The report wants a nine-level graduated licensing system in which a driver wishing to upgrade his hgv licence cannot do so until he has proved proficient at the previous level. On that basis it would take a novice four years before he is considered qualified to drive a roadtrain, in most cases a tractive unit pullaig two or three 40ft trailers.

The report says an end must also be made to the ridiculous system where a novice obtains an artic licence in a single-rear-axle tractor pulling an empty single-axle trailer. Analogous to the roadtrain licence, at present anyone passing a cursory test in such a combination is legally entitled to join high-speed overnight traffic towing a semi-trailer he can't even reverse competently.

It has also been proposed that all licences carry a photograph of the licensee and that licence records be computerised and integrated into a national licence-watch network.

Australian truckies for decades have had the habit of keeping more than one logbook and carrying licences other than those issued in the state of origin. If they lose one licence, they can still make a living on the other.

One thing owner-drivers can thank the NRFII committee for is the insistence that all transport operators, freight forwarders and loading agents must be licensed in future and required to lodge a bond of $10,000 with a government trust.

According to the NRFII committee, this would prevent agents with fraudulent dispositions setting up shop and then disappearing when owner-drivers' invoiCes became due. This is said to happen at least once a day somewhere in Australia. The same proposal would make it difficult for unscrupulous agents and employers to continue the practice of compelling drivers to complete longdistance trips in dangerously quick times.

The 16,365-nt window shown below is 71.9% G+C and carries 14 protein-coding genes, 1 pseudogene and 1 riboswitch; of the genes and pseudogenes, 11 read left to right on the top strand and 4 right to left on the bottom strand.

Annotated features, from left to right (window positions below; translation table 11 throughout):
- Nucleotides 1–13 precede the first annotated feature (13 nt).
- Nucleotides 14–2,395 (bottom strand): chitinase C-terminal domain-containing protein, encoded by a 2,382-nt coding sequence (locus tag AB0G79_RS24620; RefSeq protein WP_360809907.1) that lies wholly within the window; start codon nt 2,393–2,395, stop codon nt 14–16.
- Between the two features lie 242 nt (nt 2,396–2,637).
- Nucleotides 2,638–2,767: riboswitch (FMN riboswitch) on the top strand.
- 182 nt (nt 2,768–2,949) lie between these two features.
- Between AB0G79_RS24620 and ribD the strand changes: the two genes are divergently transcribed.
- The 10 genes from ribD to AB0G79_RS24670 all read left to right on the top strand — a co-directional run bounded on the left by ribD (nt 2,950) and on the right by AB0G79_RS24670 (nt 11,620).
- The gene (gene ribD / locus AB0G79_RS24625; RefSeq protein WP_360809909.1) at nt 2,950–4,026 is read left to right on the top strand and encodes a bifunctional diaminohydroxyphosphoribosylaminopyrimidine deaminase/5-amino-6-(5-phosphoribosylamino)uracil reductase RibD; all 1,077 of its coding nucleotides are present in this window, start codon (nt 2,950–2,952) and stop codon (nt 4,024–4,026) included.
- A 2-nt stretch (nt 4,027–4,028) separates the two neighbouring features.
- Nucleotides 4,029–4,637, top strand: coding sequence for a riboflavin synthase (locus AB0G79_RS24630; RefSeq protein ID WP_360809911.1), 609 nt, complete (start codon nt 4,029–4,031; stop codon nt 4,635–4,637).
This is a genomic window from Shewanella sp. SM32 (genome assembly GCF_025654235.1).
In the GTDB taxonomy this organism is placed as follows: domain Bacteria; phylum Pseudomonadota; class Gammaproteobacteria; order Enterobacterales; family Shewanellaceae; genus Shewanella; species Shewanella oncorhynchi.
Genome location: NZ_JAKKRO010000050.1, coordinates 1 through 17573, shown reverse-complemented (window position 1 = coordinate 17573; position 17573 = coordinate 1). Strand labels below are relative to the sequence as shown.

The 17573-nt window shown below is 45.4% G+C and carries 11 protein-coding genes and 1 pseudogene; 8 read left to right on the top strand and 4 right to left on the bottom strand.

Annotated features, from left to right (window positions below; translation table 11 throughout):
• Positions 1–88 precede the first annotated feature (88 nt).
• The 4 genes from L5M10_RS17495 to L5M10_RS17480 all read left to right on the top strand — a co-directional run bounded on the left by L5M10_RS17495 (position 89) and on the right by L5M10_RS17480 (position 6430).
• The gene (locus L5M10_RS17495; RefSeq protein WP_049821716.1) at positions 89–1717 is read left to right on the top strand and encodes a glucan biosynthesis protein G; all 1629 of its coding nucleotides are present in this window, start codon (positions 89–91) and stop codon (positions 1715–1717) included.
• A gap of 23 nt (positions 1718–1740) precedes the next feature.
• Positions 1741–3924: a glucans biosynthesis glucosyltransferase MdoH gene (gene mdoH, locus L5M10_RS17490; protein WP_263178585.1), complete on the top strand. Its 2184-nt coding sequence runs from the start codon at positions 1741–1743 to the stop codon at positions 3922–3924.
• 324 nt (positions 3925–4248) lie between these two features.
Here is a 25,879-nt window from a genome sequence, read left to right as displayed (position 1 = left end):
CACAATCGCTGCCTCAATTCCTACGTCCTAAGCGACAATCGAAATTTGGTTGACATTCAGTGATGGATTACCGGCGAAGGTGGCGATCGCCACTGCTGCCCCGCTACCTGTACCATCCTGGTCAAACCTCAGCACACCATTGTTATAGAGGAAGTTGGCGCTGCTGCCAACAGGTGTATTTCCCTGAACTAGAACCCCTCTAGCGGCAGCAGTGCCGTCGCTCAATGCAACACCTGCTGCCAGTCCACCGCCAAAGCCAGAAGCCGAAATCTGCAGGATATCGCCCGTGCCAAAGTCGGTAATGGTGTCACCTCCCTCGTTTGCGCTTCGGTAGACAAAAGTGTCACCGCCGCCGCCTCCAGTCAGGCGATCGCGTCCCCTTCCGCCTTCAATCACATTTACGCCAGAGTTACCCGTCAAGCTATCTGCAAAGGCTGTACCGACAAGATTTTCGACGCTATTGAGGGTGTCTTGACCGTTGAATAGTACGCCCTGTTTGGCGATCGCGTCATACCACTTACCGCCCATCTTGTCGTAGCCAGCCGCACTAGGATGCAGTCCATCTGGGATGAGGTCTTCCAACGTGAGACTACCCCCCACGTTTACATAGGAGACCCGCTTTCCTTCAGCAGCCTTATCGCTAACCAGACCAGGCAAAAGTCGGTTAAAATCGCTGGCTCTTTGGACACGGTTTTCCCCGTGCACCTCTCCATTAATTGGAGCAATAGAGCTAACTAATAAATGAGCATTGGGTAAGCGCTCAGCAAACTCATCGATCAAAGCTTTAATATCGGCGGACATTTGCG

Along with the recommendations that directly affect owner-drivers is a bracket of reforms that, if somewhat optimistic, are at least on target.

Inquiry chairman Tom May has suggested that the controversial matter of recovering road damage costs be formalised and that the money collected ends up in road development projects and not in consolidated revenue.

The Federal Government should abolish sales tax on safety related materials, says the Inquiry; it should also accelerate efforts through the Australian Road Research Board to reach a better understanding of heavy vehicle behaviour, particularly of the forces and circumstances which cause roll-over.

Best (and most optimistic) of all, the inquiry has strongly recommended that subsidies which presently prop up the Government-run railway systems should be reduced, then withdrawn altogether.

The Australian Federal Minister for Transport, Peter Morris, is far more competent in his portfolio than most Ministers who preceded him. But will politicians with less grasp of the industry's complexities fail to implement the balance of the NFRII proposals at the State level?

If so, Tom May and his band of researchers will have worked for 13 months for no other reason than to have earned a place in the comic section of Australian trucking folklore.